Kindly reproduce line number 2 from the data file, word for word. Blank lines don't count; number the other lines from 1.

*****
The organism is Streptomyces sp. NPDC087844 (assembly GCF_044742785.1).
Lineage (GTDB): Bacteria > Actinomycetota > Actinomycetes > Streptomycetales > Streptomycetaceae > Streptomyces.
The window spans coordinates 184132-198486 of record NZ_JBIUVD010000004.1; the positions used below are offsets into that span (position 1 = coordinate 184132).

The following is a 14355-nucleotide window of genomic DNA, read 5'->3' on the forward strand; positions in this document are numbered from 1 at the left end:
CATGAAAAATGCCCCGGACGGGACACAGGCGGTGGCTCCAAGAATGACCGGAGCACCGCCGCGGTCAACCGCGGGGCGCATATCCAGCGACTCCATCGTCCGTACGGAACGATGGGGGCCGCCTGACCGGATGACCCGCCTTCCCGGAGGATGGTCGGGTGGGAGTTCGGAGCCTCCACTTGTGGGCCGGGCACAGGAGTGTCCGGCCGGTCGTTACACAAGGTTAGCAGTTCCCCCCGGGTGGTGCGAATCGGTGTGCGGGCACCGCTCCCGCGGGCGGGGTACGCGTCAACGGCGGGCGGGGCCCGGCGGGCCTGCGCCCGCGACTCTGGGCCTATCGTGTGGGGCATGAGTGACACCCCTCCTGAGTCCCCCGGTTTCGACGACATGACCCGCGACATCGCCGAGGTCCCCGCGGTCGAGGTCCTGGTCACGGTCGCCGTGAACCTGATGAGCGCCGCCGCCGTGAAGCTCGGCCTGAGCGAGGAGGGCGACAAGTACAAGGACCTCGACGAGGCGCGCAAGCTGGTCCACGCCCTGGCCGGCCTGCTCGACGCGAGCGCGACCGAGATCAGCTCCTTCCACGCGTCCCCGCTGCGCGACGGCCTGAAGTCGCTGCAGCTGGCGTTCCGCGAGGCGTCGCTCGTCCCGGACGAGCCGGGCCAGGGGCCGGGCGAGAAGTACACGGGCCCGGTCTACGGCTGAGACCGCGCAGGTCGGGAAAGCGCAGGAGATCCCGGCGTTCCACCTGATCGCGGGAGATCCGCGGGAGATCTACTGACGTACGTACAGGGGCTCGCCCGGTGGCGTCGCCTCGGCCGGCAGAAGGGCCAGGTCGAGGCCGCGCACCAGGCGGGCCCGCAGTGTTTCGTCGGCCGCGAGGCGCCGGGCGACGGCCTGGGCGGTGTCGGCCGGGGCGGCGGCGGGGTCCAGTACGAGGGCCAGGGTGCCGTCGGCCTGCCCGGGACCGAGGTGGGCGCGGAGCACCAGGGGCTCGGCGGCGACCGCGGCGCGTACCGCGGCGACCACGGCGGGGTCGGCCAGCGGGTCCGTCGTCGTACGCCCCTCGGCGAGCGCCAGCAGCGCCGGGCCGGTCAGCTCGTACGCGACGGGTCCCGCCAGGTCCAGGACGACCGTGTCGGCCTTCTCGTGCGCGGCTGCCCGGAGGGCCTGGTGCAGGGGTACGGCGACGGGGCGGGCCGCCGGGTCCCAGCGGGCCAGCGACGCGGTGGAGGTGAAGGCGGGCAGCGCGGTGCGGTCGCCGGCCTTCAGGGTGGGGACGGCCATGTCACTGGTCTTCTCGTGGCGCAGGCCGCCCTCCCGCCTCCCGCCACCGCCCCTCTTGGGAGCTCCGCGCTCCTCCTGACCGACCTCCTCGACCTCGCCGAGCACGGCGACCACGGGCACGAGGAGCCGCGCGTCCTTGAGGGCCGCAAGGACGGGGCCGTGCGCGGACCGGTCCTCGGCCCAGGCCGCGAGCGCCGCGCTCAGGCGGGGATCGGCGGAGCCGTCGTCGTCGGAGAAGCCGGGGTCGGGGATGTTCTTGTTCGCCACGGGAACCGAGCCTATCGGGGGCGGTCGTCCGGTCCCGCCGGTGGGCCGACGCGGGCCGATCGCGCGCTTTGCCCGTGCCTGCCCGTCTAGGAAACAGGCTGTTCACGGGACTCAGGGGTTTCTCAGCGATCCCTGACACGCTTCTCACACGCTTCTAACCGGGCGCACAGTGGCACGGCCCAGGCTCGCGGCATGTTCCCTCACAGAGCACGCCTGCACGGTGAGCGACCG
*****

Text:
Lineage (GTDB): Bacteria > Actinomycetota > Actinomycetes > Streptomycetales > Streptomycetaceae > Streptomyces.